Finding plane in Labrador lake like looking for ‘needle in the haystack’: RCMP

ST. JOHN’S, N.L. — The RCMP say the daunting size of the remote Labrador lake where a float plane crashed July 15 has complicated an ongoing underwater search for four missing men and the aircraft that was carrying them.

GPS co-ordinates of the downed de Havilland DHC-2 Beaver plane, owned by Quebec airline Air Saguenay, were recorded when Maritime Forces Atlantic left the scene July 16, Cpl. Jolene Garland said.

But since then, the RCMP believes, high winds and heavy rain have caused the plane to drift.

Divers have been searching Mistastin Lake, about 100 kilometres southwest of Nain, since last weekend, but so far only small pieces of debris from the plane have been found.

Garland said Wednesday that divers are grappling with the lake’s 16-kilometre length and extreme depth.

“It’s like the needle in the haystack,” Garland said of the search for the missing plane.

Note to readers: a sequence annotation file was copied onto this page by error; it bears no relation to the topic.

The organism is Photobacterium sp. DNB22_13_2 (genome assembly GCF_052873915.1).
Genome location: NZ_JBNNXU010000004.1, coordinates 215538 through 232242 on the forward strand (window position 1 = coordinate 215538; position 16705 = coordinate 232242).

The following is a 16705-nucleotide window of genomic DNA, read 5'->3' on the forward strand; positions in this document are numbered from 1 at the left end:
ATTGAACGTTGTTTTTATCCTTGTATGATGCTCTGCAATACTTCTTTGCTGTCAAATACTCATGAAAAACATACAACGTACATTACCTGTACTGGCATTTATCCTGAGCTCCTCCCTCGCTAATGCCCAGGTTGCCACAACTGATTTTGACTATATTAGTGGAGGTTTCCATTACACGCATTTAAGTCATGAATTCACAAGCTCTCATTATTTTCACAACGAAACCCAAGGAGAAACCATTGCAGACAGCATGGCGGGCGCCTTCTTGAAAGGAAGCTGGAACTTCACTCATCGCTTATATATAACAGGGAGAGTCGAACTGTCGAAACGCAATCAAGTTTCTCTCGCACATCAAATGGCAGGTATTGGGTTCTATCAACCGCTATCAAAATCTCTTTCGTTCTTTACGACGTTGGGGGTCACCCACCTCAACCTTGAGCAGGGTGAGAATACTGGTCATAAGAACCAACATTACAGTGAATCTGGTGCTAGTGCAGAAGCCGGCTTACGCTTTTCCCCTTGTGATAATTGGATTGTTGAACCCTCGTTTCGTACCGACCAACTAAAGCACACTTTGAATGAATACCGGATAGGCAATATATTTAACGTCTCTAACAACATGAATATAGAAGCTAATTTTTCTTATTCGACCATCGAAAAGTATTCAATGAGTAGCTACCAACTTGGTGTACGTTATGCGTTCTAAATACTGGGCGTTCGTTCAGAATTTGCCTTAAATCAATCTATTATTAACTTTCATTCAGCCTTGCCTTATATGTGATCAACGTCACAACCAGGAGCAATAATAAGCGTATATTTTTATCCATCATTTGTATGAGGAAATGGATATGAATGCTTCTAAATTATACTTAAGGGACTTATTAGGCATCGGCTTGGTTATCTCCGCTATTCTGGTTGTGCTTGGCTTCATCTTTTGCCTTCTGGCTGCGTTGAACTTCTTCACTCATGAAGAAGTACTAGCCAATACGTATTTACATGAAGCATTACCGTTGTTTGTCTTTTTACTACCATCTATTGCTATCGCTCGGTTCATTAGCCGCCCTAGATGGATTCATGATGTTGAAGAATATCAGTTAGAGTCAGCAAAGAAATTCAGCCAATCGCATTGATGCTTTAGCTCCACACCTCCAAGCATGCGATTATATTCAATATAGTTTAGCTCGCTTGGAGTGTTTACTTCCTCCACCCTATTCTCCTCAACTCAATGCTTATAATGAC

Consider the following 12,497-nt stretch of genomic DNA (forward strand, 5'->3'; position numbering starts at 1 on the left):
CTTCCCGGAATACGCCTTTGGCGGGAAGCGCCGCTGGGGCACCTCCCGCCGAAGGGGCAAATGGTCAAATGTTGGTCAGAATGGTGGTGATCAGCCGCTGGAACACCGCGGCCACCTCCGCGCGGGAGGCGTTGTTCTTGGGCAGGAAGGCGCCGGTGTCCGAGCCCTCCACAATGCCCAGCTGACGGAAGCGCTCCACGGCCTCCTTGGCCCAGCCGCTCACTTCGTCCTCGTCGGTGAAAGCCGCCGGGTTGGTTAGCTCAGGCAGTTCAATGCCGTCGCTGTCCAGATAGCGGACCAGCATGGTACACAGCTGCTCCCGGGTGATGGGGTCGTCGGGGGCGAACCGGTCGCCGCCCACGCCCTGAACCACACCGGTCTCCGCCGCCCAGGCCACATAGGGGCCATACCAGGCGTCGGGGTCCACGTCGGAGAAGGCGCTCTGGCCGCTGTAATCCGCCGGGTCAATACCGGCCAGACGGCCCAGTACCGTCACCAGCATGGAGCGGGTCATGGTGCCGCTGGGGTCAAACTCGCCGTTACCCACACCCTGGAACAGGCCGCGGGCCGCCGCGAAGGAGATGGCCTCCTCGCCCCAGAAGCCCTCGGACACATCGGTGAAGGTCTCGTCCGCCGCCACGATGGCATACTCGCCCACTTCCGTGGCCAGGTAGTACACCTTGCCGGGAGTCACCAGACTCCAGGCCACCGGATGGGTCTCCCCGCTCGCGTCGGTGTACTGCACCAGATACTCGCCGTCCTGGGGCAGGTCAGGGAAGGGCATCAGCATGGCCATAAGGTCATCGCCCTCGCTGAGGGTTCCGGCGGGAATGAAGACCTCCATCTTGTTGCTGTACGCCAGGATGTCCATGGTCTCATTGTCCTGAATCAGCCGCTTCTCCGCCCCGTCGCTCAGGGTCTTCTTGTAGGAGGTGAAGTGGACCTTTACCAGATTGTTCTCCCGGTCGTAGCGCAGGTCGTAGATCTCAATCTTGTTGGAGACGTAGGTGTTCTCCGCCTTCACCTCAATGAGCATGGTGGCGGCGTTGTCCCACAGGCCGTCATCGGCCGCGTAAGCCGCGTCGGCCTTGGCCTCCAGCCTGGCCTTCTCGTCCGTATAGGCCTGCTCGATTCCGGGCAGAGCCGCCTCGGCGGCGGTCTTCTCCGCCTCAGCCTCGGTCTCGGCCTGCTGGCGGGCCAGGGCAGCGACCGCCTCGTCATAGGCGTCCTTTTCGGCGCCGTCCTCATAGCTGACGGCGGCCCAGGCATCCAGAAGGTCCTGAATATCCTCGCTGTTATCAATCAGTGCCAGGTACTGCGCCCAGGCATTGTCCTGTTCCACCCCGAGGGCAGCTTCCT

She said the search teams intend to investigate “objects of interest” in the lake with divers and with a remotely operated vehicle that can reach greater depths. But Garland said the search for the objects, identified by side scanning sonar, can be tricky with such a wide area to cover.

“Even if you did it in quadrants, by the time you’re moving around and rotating your search area, things could’ve drifted or moved from where you first started,” she said.

No end date has been set for the search efforts.

Seven men, including the pilot, were onboard the float plane that left Three Rivers Lodge in Labrador to fish on Mistastin Lake.

It didn’t return as planned that evening, sparking the response by Maritime Forces Atlantic, which spotted the tail of the plane and other wreckage floating in the water early on Tuesday.

The bodies of fishing guide Dwayne Winsor of Deer Lake, N.L., guest John Weaver II of Chicago and another 67-year-old man from New Jersey have been recovered so far.

Labrador plane crash

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